The HICCC is organized to maximize interdisciplinary coordination, collaboration and planning as a matter of routine, and to actively identify and exploit new opportunities as they arise. From our perspective, the most critical elements that have contributed to our current success, and lay the foundation for our future trajectory, are: 1) The appointment of seasoned, senior leaders with the ability and commitment to promoting interdisciplinary research efforts;2) The focus on disease-specific programs through which efforts in basic, clinical, and population science converge and the translational pipeline can ultimately impact patient care, policy and our local community. Thus, we highlight and utilize extant disease-specific programs, and support these via continuing investment, while at the same time continue to develop and support our programs that are committed to basic science discoveries and ways to prevent and control cancer in the community at large. At the same time, we look for possible new, emergent scientific themes, either within programs or cancer center-wide, which can succeed by virtue of additional recruitment and investment, but also build upon or extend our mission and core competencies;3) Contribution of all HICCC members to the intellectual lives of home Departments, where new advances (e.g. network biology, synthetic chemistry, proteomics, stem cell biology, tumor immunology, chromatic biochemistry) are likely to have great potential for interdisciplinary impact on cancer care, as they are exploited and integrated;4) Heavy investment in education and training, thereby creating an environment in which HICCC members and future members are constantly exposed to multiple areas of science and medicine relevant to their research careers. Over the past project period the HICCC has used these primary approaches to continue developing and honing the trans-disciplinary, translational focus of our research base. While sponsor responsibilities are the same for research conducted within a consortium versus research conducted with unaffiliated institutions, research within a consortium allows for more systems to be put in place to mitigate risk to the investigator and the institution. However, as part of the effort to further the goal of personalized medicine, higher risk research will continue to expand and these types of trials will become a larger part of our portfolio. In the prior CCSG review, the section on trans-disciplinary coordination and collaboration received a merit rating of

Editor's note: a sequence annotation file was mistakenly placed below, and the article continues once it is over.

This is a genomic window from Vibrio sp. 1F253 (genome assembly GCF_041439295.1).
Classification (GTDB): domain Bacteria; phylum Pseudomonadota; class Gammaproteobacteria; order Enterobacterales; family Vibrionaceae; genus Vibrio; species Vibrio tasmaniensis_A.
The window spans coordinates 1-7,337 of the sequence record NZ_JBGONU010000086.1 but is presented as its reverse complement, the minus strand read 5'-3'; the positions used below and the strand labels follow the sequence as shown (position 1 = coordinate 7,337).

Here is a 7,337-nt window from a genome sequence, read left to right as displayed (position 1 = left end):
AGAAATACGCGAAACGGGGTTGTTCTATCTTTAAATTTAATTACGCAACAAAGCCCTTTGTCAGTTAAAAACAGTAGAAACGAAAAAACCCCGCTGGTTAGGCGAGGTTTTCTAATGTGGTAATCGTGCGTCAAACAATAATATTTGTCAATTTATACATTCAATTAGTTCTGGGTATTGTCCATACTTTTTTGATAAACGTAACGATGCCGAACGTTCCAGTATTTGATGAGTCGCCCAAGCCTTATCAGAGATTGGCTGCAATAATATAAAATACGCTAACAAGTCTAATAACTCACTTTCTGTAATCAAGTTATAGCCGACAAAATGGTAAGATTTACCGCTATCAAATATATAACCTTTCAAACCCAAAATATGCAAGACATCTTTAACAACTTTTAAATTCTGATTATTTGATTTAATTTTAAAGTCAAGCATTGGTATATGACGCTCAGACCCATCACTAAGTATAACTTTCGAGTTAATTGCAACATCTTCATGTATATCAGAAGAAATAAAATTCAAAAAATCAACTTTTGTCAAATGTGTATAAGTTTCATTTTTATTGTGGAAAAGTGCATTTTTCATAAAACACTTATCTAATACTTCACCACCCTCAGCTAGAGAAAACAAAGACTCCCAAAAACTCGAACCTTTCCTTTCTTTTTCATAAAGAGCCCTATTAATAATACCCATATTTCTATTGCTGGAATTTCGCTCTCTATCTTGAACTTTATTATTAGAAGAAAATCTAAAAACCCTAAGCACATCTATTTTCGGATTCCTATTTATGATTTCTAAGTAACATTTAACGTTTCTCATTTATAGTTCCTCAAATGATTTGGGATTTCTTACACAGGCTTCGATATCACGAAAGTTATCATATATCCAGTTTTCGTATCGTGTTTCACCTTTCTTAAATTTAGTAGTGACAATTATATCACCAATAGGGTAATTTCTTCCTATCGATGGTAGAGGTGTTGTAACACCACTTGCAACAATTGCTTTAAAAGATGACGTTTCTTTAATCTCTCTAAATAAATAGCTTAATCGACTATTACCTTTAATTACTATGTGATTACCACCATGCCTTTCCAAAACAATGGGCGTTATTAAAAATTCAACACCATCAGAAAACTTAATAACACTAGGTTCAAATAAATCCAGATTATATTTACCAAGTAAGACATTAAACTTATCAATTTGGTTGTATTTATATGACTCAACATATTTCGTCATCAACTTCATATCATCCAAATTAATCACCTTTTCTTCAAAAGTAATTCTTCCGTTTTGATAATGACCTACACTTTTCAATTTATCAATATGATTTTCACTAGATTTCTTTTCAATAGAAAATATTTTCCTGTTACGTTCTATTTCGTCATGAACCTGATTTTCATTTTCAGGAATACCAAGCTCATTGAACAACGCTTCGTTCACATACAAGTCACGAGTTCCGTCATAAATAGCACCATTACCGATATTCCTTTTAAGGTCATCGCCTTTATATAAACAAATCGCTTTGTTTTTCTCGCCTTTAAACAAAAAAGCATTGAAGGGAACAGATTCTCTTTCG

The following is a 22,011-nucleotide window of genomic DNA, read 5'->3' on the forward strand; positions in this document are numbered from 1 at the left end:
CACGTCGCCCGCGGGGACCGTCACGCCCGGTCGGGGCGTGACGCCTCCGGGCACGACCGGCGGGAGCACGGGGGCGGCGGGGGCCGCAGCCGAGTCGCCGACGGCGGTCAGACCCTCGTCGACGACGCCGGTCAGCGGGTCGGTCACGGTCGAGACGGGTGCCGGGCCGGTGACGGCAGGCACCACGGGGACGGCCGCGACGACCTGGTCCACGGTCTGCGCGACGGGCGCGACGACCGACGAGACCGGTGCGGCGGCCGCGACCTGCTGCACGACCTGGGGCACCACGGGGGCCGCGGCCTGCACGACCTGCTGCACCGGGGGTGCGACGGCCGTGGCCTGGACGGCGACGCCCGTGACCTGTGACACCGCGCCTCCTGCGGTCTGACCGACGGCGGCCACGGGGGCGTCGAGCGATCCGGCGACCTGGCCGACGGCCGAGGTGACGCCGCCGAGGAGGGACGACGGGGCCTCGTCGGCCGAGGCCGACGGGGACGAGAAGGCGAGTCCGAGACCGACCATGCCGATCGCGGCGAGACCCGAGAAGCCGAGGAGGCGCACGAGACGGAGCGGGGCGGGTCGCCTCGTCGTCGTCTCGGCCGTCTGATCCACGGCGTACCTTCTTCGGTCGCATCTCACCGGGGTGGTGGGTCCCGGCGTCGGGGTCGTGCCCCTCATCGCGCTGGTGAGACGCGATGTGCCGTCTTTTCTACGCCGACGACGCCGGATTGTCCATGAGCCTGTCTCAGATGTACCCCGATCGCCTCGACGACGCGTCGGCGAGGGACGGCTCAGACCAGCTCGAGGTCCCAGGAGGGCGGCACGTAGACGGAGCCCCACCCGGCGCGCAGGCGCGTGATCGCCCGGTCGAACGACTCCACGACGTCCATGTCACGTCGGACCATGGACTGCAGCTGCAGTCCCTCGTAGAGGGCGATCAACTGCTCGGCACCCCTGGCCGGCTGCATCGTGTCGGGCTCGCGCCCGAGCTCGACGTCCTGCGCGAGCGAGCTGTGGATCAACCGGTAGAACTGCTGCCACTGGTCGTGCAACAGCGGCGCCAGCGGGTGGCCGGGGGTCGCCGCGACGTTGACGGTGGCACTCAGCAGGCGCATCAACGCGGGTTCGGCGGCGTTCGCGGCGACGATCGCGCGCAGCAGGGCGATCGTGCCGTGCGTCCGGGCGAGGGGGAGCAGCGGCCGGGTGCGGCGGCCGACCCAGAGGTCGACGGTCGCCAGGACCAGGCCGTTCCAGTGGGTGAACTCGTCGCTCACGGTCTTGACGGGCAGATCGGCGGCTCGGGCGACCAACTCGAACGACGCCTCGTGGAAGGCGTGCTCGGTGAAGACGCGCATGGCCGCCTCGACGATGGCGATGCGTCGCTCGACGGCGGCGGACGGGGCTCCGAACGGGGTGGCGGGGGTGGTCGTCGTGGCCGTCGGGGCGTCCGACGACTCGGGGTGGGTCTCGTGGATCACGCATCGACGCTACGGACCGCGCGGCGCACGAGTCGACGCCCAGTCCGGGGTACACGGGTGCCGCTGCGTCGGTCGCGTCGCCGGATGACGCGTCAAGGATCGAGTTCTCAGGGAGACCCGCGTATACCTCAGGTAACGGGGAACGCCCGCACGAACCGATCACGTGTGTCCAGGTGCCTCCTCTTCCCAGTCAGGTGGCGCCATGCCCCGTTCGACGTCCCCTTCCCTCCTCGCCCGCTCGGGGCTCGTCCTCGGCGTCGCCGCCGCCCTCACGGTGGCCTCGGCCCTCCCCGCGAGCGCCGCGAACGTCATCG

National Institute of Health (NIH)
National Cancer Institute (NCI)
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Subcommittee G - Education (NCI)
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Columbia University (N.Y.)
New York
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